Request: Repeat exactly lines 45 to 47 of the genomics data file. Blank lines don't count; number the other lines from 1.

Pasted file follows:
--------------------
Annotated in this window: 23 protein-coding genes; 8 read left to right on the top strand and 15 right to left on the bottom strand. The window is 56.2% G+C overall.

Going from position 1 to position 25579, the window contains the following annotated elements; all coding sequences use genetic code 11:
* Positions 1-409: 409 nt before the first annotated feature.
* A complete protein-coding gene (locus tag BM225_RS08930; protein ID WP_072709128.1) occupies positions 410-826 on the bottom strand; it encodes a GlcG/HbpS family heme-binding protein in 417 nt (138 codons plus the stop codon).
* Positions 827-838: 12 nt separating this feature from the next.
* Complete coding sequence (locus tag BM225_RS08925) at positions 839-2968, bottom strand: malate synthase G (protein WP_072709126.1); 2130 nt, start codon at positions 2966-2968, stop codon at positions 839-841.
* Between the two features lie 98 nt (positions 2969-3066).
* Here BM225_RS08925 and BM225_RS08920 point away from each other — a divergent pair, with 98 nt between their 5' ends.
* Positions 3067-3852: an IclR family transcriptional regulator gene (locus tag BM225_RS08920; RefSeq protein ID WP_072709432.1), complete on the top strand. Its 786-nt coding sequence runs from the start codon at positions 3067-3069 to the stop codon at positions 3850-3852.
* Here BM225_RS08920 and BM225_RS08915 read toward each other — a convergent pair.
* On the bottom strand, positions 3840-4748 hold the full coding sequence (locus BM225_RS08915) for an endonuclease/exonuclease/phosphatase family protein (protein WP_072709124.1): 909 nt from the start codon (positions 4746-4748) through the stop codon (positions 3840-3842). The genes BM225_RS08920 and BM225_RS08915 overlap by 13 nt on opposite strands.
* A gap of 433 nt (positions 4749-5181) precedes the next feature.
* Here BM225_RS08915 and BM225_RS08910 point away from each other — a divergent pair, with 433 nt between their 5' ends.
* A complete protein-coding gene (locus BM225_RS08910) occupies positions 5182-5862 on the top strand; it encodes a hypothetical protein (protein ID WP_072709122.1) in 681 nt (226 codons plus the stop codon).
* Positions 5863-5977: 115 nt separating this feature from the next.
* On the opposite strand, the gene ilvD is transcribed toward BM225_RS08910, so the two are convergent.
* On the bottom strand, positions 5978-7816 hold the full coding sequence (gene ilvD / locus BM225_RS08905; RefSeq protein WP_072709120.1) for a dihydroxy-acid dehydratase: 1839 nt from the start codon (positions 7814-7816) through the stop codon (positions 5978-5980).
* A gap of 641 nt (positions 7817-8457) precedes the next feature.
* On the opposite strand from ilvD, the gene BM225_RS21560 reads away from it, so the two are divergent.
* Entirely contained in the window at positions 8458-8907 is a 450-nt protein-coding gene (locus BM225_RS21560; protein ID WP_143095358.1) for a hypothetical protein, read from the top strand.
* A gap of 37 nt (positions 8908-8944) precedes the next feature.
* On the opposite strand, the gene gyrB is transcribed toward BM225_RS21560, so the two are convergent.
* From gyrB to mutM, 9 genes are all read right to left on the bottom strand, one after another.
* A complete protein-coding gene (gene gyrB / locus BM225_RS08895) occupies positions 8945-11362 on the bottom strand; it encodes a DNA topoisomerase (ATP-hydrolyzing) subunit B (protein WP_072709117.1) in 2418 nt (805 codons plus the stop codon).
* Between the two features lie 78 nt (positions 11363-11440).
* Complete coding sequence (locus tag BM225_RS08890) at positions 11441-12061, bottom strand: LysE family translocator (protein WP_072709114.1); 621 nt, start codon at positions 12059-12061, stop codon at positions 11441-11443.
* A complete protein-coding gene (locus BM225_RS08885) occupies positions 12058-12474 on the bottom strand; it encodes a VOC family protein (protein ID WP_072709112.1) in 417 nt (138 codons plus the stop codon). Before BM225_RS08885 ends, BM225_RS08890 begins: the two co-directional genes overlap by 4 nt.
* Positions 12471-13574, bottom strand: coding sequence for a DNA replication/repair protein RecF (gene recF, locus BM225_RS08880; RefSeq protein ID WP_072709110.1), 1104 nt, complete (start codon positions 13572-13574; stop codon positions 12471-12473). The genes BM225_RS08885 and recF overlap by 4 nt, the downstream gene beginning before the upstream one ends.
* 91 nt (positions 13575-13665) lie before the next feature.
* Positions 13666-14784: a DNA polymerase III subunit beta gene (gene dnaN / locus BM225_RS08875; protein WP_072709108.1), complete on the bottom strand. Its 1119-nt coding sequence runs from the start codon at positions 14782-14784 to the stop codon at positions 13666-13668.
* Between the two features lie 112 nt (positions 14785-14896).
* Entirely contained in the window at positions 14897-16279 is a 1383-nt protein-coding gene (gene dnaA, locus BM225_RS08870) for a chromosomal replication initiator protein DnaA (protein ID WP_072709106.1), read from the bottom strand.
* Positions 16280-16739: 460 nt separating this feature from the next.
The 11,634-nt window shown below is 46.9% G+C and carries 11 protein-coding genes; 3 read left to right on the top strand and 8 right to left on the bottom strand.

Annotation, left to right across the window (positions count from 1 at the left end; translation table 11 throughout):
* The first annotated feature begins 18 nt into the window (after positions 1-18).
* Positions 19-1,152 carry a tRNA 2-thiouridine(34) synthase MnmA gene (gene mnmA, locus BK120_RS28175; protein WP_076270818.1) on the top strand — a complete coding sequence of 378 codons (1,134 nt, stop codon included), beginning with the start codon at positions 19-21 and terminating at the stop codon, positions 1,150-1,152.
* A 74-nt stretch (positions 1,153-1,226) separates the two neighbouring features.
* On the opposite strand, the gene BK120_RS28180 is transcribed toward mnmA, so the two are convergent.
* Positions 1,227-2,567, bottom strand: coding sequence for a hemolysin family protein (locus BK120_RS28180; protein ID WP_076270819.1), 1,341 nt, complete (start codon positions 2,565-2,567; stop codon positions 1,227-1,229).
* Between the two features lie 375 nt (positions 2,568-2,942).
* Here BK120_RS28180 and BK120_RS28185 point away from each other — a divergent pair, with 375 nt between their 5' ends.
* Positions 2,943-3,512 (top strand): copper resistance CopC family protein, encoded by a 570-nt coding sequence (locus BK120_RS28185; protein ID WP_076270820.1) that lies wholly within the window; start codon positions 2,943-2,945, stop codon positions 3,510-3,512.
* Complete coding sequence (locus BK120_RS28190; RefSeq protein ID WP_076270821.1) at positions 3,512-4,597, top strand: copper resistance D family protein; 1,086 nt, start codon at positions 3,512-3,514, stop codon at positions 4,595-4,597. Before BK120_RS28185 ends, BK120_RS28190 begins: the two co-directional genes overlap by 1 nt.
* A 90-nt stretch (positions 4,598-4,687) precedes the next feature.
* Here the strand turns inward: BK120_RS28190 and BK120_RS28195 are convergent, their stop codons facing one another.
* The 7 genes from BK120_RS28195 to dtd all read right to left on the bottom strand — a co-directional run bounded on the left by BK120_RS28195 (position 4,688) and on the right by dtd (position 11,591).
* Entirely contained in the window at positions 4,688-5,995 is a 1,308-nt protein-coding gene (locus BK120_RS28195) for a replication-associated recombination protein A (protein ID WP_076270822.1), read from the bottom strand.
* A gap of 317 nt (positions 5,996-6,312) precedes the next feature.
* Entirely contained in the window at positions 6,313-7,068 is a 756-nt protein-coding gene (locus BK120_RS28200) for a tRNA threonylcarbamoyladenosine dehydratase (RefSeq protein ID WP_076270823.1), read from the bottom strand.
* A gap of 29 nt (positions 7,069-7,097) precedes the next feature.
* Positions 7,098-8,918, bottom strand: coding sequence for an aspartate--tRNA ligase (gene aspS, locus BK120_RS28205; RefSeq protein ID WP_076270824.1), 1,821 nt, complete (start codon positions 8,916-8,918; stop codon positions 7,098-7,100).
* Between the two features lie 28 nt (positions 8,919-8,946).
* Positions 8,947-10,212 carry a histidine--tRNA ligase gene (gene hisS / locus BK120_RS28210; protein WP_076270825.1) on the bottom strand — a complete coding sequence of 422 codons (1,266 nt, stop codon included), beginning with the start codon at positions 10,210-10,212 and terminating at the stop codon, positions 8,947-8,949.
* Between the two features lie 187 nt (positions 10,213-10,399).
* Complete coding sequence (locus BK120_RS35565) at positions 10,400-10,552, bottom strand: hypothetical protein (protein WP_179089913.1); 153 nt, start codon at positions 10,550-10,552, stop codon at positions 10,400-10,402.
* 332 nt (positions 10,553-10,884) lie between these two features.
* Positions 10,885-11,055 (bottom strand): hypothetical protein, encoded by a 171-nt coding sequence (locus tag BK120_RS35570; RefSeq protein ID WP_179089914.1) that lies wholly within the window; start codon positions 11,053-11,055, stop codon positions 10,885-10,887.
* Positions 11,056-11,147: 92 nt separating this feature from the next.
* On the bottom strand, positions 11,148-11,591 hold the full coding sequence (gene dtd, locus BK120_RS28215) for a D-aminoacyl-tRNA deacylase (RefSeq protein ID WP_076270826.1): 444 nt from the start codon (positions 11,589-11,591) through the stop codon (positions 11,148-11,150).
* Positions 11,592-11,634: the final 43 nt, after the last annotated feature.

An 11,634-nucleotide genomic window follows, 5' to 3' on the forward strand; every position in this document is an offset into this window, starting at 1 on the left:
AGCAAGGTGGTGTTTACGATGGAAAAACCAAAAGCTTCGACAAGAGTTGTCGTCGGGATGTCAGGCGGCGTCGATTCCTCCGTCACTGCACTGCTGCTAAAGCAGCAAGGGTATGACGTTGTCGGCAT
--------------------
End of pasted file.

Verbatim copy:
* A 90-nt stretch (positions 4,598-4,687) precedes the next feature.
* Here the strand turns inward: BK120_RS28190 and BK120_RS28195 are convergent, their stop codons facing one another.
* The 7 genes from BK120_RS28195 to dtd all read right to left on the bottom strand — a co-directional run bounded on the left by BK120_RS28195 (position 4,688) and on the right by dtd (position 11,591).